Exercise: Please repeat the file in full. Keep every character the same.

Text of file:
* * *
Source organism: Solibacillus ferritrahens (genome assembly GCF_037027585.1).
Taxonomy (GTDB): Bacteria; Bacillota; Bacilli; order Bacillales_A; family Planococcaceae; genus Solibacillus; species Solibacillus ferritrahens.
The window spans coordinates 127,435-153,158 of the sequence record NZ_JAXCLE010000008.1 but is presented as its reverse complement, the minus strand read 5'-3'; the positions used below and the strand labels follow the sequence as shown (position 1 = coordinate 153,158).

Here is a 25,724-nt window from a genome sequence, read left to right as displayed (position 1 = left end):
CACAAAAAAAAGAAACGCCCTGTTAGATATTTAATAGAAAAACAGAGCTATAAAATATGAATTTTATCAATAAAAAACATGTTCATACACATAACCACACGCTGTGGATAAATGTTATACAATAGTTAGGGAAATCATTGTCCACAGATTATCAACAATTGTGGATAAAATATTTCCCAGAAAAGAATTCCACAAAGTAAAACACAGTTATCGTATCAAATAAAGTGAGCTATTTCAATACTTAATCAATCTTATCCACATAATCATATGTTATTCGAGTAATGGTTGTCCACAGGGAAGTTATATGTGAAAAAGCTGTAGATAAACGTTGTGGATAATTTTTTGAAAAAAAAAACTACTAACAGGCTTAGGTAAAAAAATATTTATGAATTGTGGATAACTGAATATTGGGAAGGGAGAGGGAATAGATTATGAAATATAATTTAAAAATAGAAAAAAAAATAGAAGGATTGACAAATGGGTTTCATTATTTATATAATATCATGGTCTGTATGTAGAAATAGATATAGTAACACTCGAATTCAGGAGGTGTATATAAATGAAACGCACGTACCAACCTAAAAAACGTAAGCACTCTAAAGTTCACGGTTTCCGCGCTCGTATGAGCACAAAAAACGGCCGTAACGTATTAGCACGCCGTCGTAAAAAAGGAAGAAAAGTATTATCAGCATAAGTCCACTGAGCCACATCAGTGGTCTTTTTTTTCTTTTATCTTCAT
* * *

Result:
Source organism: Solibacillus ferritrahens (genome assembly GCF_037027585.1).
Taxonomy (GTDB): Bacteria; Bacillota; Bacilli; order Bacillales_A; family Planococcaceae; genus Solibacillus; species Solibacillus ferritrahens.
The window spans coordinates 127,435-153,158 of the sequence record NZ_JAXCLE010000008.1 but is presented as its reverse complement, the minus strand read 5'-3'; the positions used below and the strand labels follow the sequence as shown (position 1 = coordinate 153,158).

Here is a 25,724-nt window from a genome sequence, read left to right as displayed (position 1 = left end):
CACAAAAAAAAGAAACGCCCTGTTAGATATTTAATAGAAAAACAGAGCTATAAAATATGAATTTTATCAATAAAAAACATGTTCATACACATAACCACACGCTGTGGATAAATGTTATACAATAGTTAGGGAAATCATTGTCCACAGATTATCAACAATTGTGGATAAAATATTTCCCAGAAAAGAATTCCACAAAGTAAAACACAGTTATCGTATCAAATAAAGTGAGCTATTTCAATACTTAATCAATCTTATCCACATAATCATATGTTATTCGAGTAATGGTTGTCCACAGGGAAGTTATATGTGAAAAAGCTGTAGATAAACGTTGTGGATAATTTTTTGAAAAAAAAAACTACTAACAGGCTTAGGTAAAAAAATATTTATGAATTGTGGATAACTGAATATTGGGAAGGGAGAGGGAATAGATTATGAAATATAATTTAAAAATAGAAAAAAAAATAGAAGGATTGACAAATGGGTTTCATTATTTATATAATATCATGGTCTGTATGTAGAAATAGATATAGTAACACTCGAATTCAGGAGGTGTATATAAATGAAACGCACGTACCAACCTAAAAAACGTAAGCACTCTAAAGTTCACGGTTTCCGCGCTCGTATGAGCACAAAAAACGGCCGTAACGTATTAGCACGCCGTCGTAAAAAAGGAAGAAAAGTATTATCAGCATAAGTCCACTGAGCCACATCAGTGGTCTTTTTTTTCTTTTATCTTCAT